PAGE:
Venice: The event is coming back to Venice after a forced break due to Covid. Courtesy photo

A 46-year tradition returns this weekend after a two-year hiatus: ISKCON LA’s Festival of the Chariots.

The festival, featuring music, dancing, vendors, a vegetarian feast and the famous parade of chariots from Santa Monica to Venice, is set to take place on Sunday, Aug. 7. The parade was scheduled to begin at 1855 Main Street — outside the Civic Auditorium — at 10 a.m. that morning. Chariots were expected to arrive in Venice by 12:30 p.m.

ISKCON, which stands for International Society for Krishna Consciousness, hosts the yearly celebration in concert with similar parades and festivals that take place the world over called Ratha Yatra, which began in India millennia ago.

The chariots are massive wooden structures on wheels with 30-foot canopies that raise and lower to go under power lines along the parade route. Each chariot honors a deity — Lord Jagannatha, Lord Balarama, and Lady Subhadra — and is decorated with vibrant colors and flowers.

“It’s very, very colorful,” one organizer, who goes by Divya, said. “The floats are decorated with fragrant marigolds and gardenias … The canopies are bright red and yellow. The floats are just jaw dropping. It’s not like a little hokey float or whatever.”

The chariots are not fueled by gas or electricity: spectators pull them along the parade route. Divya said there was also “traditional Indian chanting” including chanting of the Maha Mantra — “the great chant to deliver the mind.”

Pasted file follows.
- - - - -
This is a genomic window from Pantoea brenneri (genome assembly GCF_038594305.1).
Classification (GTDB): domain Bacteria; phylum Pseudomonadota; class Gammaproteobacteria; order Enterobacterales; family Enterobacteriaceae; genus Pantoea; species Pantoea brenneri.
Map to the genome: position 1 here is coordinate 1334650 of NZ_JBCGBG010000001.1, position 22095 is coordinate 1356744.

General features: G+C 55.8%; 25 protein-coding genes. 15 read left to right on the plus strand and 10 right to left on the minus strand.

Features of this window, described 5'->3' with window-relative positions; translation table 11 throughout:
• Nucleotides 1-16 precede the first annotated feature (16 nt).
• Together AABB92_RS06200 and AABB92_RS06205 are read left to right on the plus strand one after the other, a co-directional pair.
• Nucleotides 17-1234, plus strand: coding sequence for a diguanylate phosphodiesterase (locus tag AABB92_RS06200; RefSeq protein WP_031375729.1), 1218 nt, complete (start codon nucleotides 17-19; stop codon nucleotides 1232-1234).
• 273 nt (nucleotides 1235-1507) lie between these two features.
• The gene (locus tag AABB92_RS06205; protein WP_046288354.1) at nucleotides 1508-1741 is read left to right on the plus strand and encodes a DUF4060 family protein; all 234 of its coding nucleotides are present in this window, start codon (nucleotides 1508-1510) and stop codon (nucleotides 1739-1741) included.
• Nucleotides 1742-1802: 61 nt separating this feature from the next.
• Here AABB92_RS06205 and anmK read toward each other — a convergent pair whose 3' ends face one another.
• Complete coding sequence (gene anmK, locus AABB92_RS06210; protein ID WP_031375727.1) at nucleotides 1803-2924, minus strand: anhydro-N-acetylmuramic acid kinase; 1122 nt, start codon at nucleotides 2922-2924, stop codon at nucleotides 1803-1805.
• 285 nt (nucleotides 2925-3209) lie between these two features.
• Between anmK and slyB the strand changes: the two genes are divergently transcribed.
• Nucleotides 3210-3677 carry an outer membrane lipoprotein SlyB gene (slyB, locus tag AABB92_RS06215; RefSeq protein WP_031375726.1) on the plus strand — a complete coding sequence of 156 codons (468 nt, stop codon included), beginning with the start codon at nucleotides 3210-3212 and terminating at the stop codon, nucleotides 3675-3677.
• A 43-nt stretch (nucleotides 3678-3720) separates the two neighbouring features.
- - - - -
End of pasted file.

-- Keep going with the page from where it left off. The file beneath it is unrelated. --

Although the parade is a religious celebration, organizers from ISKCON LA, Karuna and Divya, said anyone of any faith background is welcome to attend. In the past, the Venice Festival of the Chariots has drawn crowds of 40,000, organizers said.

“It’s open to everybody, and it’s mainly people that are non-Hindu, non-Hare Krishna,” Karuna said. “It’s open to people in their bathing suits. There’s no requirements — everyone comes. I guess the only thing would be to bring water and sunscreen.”

In addition to having multiple food vendors available, the first 5,000 attendees will be treated to a “free vegetarian feast,” the organizers said. 

The celebration carries on the tradition of the original events, which began thousands of years ago in Jagannatha Puri, India, and today ISKCON LA sees it as an opportunity to promote unity and understanding across people living in the Los Angeles area.

“The whole goal or purpose is to get people off of the belief that, ‘Oh, I’m white or I’m Black, or I’m man or I’m woman, or I’m Democrat or I’m Republican,’ The whole goal is to actually unify us that we’re all here for a higher purpose, to serve and develop love,” Divya said.

Karuna said experiencing the culture of acceptance and unity in Santa Monica is her favorite part of the event each year.

“I grew up in LA and I really love Santa Monica. I love the people, and I love that this is a cultural event that brings a kind of brotherhood to all the people,” Karuna said, later adding, “When we go down Main Street, I remember all the people from the outdoor vegetable market; they all stand and gawk and they’re just awestruck when they see the chariots. And in Venice, you know, the people start dancing on the Boardwalk and singing — they start singing the mantra with us.” Karuna called it a “feeling of love and brotherhood.”

ISKCON LA is currently recruiting volunteers for various tasks before and during the festival. 

For more information on volunteering or visiting the event, go to